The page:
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52 ANTIMONY AND POTASSIUM TARTRA TE (TARTAR EMETIC)

clear. During cooling the liquid is frequently shaken and after standing
for 48 hours is filtered to separate the oxalates, which are washed with 3
quantities of 25 c.c. of water and are then treated with boiling potassium
hydroxide solution (100 c.c. of potassium hydroxide solution of 45 Baume
and 200 c.c. of water). In this way the oxalates are decomposed, and
after cooling the bases (aniline and p-toluidine) are separated and weighed,
the o-toluidine being then determined by difference. If the aniline is deter-
mined, as in (a), in the mixture, of bases separated from the oxalates and
dried with potash, the proportion of aniline and hence that of p-toluidine
in the oil are known.

Aniline oil for red lias I) = i-ooo'-i-oog at 15, distils almost completely
between 182 and 198 and is almost entirely soluble in dilute hydrochloric
acid. That for safranine has D ~ 1-032 - 1-034 and often contains consider-
able quantities of non-basic products, so that it gives a very turbid solution
with dilute hydrochloric acid ; it contains as a rule 4-6% and sometimes 12%
of p-toluidine.

3.   Liquid Toluidine

The determinations to be ma.de arc the same as with aniline oils. Accord-
ing to Lunge 1 the density may be used to deduce the proportions of o- and
p-toluidines, when aniline and other substances are absent.

o- and p-Toluielines are also sold in a fairly pure form. The former is a liquid,
D = 1-0037 at I5' b.pt. .198 and the second solid, D = i-o.|.<>, m.pt. 45, b.pt.
198.

ANTIMONY   AND   POTASSIUM   TARTRATE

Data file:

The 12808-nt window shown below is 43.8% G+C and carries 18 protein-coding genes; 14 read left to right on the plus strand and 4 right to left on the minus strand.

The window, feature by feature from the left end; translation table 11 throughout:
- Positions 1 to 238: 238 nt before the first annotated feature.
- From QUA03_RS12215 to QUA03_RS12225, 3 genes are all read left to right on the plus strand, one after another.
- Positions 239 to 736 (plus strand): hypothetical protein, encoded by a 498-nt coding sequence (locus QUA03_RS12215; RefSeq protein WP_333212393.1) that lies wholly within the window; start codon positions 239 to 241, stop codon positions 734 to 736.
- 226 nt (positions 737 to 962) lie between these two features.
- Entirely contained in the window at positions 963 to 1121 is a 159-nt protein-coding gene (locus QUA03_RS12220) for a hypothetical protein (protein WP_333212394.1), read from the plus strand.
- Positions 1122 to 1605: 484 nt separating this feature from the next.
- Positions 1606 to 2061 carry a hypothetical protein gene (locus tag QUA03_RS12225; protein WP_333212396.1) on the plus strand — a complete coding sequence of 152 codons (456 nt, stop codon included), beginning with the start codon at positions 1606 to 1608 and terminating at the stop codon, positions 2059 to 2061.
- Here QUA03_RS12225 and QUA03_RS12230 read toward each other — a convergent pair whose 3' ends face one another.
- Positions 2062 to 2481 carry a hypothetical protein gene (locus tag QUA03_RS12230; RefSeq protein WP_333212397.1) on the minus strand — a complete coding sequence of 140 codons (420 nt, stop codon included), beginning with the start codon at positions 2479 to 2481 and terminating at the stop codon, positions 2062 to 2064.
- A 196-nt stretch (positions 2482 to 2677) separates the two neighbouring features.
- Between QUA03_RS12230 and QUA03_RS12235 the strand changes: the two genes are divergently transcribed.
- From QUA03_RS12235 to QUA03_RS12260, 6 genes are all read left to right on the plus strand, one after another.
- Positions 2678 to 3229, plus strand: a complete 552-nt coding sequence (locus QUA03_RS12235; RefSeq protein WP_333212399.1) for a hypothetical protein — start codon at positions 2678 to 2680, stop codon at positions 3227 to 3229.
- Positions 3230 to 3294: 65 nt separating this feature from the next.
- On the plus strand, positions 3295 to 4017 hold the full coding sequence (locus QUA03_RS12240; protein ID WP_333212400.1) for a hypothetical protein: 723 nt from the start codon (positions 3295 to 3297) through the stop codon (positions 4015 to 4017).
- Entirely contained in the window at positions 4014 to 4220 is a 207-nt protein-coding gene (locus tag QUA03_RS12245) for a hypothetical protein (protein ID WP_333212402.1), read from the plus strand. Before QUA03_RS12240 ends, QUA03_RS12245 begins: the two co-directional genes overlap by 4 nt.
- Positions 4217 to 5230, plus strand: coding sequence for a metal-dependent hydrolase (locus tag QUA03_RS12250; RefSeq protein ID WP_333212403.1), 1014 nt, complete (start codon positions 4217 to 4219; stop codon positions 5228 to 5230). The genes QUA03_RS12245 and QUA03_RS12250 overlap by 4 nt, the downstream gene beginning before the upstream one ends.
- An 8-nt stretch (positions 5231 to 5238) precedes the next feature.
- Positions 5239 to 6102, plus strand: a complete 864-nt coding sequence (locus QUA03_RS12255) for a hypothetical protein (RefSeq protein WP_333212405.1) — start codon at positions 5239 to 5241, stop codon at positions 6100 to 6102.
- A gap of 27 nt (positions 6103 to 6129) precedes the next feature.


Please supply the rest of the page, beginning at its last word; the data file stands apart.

(Tartar Emetic)
K(SbO)CJlA + pI20 = 332-3

Colourless, transparent crystals, which readily effloresce, becoming
opaque, irregular pieces or crystalline powder. It dissolves in 17 parts
of cold water with a faintly acid reaction, but is insoluble, in alcohol. It
may be impure with cream of tartar, calcium salts, sulphates, chlorides,
antimony and potassium oxalate, iron, zinc, copper, lead and arsenic. The
various tests to be made are as follows :

1.  Solubility.A clear solution should bo obtained with 0-5 gram and
8-10 c.c. of cold water or i c.c. of boiling water;  any   insoluble residue
indicates cream of tartar or calcium salts.

2.  Sulphates, Chlorides, Oxalates, Lime.4 grams are dissolved
in 80 c.c. of water acidified with tn.rtn.ric acid and four portions of the solu-
tion tested respectively with barium chloride, silver nitrate, calcium chloride
and ammonium oxalate.

3.  Arsenic.0-5 gram, dissolved in a little cone, hydrochloric acid
and treated with 5 c.c. of Bettendorf's reagent, should not colour within
an hour.

4.  Metals.i gram, dissolved in 20 c.c. of water and sodium, hydroxide
solution added until the precipitate formed redissolvcs and then saturated

1 Chem. Ind., 1885, VIII, p. 74.water may be used for 100 grams of oil.e determined by the method